Working night shifts is tough psychologically. “We always have to be friendly and stay on topic, no matter if the person on the other end of the line is screaming or crying,” says Ellen, 40, who’s been doing this work for eight years and who has been promoted to team leader. But she won’t give her full name or the name of her employer because, as in so many cases, her wages feed her whole family. She was studying dentistry but gave up to work, in order to pay her very ill mother’s medical bills with a series of side jobs. She has a nine-year-old daughter but is divorced.
“We hardly saw one another. I only get home when my daughter wakes up,” Ellen notes. “I get her ready for school then I really have to sleep for a couple of hours. My husband and I were simply never awake, or at home, at the same time.”
Charles is 27, a father of three, and he has the same pallid skin colour that Ellen does. “There really isn’t any stimulant we haven’t tried to stay awake all night,” he says. He’s been doing a call centre job for six years now. “Maybe I can do this for another year or two but after that I am going to find another job,” he declares. As yet he has no idea what that might be.
“The social and physical price that our young people pay is enormous,” Pilario notes. When the call centre business was still in its early stages here, the managers would often train the staff to speak so that customers would not know where they were calling. “We had to choose new names and try and avoid answering if somebody asked us where we were from,” Ellen recalls.
The noise level in the call centres is high. In this, Piton Global is no exception. It is one of the smaller companies in this sector and as such, you can easily see most of the office the employees work in. Call centres measure themselves in “seats”, from which the calls are made and emails sent.
Piton Global has a few hundred, others have thousands. “We have the personal touch,” says Ralf Ellspermann, Piton Global’s boss, who originally comes from the town of Bad Dürkheim in south-west Germany and who came to the Philippines more than 10 years ago after his brother told him about the interesting business opportunities here.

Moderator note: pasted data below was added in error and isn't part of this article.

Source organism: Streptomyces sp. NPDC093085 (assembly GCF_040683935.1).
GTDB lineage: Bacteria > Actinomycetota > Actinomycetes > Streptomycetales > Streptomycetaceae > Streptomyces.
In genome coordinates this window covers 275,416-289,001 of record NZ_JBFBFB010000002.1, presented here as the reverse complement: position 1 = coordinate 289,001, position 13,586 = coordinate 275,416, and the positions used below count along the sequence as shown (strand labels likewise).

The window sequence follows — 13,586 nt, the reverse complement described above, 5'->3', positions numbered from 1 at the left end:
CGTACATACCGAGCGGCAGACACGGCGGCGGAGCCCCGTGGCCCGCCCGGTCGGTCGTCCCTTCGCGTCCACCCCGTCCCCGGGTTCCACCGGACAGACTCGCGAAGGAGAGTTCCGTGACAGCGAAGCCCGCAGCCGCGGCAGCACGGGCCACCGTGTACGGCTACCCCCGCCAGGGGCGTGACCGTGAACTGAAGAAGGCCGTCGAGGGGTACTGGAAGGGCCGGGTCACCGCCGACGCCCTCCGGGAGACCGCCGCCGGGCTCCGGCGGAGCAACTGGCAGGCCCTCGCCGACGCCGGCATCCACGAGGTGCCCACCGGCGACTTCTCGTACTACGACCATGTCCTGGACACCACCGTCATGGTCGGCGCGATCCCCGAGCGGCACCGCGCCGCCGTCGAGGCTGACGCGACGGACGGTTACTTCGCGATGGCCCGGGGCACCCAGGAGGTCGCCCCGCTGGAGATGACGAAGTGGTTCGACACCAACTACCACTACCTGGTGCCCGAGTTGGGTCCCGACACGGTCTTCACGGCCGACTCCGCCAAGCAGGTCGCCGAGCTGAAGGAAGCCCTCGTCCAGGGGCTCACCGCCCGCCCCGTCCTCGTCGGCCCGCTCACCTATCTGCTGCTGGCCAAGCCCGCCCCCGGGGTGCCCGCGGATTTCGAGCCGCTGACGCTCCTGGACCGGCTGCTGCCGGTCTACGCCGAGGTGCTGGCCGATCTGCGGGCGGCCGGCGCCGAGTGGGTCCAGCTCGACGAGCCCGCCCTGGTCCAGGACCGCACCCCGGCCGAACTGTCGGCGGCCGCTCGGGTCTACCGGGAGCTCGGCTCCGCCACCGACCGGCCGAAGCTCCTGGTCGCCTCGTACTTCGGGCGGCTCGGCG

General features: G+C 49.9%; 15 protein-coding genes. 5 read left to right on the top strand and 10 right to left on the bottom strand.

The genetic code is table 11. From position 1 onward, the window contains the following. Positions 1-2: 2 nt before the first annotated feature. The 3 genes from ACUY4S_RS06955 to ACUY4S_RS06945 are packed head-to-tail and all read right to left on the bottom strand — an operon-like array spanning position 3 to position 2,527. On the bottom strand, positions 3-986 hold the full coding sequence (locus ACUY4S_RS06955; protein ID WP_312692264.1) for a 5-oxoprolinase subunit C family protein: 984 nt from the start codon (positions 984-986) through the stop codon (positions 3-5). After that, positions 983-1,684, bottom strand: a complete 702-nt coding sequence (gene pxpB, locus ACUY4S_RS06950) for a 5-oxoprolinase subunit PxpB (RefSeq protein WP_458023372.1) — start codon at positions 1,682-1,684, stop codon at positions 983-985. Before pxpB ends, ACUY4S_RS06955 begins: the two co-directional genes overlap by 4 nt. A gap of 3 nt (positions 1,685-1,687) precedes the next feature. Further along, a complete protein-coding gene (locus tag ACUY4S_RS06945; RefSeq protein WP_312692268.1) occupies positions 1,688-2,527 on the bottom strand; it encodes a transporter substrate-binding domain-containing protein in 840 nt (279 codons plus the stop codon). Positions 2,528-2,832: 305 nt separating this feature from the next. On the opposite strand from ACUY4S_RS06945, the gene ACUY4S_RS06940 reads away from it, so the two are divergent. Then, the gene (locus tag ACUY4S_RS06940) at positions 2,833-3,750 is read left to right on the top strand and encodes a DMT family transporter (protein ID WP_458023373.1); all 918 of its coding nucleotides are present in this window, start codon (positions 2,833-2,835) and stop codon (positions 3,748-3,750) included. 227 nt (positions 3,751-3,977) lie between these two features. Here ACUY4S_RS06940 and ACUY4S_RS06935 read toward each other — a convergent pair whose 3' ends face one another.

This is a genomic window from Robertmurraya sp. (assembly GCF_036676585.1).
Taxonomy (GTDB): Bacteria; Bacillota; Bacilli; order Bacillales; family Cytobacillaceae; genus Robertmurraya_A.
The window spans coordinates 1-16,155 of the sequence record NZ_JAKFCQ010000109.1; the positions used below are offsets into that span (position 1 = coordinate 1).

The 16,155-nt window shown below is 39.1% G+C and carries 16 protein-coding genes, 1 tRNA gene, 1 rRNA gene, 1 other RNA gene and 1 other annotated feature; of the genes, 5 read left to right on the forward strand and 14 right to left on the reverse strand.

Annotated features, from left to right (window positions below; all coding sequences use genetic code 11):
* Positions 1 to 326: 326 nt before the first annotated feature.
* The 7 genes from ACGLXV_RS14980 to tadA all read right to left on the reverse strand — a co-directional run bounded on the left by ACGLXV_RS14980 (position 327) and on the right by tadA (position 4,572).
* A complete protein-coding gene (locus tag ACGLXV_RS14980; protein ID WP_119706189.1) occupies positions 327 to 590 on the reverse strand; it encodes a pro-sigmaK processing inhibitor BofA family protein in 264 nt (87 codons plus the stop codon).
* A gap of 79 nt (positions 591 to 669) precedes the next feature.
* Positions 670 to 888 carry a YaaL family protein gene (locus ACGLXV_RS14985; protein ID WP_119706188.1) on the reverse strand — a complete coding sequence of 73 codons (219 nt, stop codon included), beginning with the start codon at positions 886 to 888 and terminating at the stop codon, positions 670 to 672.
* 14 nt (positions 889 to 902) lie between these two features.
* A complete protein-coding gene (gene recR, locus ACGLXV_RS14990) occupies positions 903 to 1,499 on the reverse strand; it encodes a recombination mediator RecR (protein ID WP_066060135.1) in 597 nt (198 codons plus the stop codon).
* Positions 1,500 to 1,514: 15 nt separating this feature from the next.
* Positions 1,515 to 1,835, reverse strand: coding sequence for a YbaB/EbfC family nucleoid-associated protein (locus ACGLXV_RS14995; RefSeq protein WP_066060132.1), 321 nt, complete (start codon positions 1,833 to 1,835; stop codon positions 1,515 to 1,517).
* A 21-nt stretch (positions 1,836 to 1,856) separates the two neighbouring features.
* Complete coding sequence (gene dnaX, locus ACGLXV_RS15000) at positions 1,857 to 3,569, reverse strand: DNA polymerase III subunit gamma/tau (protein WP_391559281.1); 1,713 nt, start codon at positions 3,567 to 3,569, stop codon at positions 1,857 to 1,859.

When clients visit, Ellspermann prefers to take them on a tour in his roomy car through the hyper-modern middle of Manila. “I don’t want them to go home thinking that there are only slums here,” he explains. In fact, there are both: The glittering contemporary capital and right next door, striking poverty. In Ellspermann’s opinion, the call centre sector is helping to pave the way from the ghetto to the skyscraper.
“Shortly before the turn of the century, there might have been 10 call centres here and around a thousand people working in them,” he says. “At that time nobody knew how quickly that would change.”
The buying power of the middle class has grown, the real estate market has exploded, everyone wants a car of their own, everyone wants to consume. Of course, you can see this in a positive light, like Ellspermann does. Or in a less positive one, like Daniel Pilario does. “Our environment is going to the dogs, everything is being built on top of everything and the emissions are appalling,” as he puts it.
The Philippines is not the only country interested in making the call centre business their own. “China is trying to get into the market too,” economist Sibal points out. “Their main disadvantage is their lack of English. But in the long term we will need more than just the service industry. We will also need to produce something again, something that people can make a living out of. Otherwise we’re just a plaything for the rest of the world.”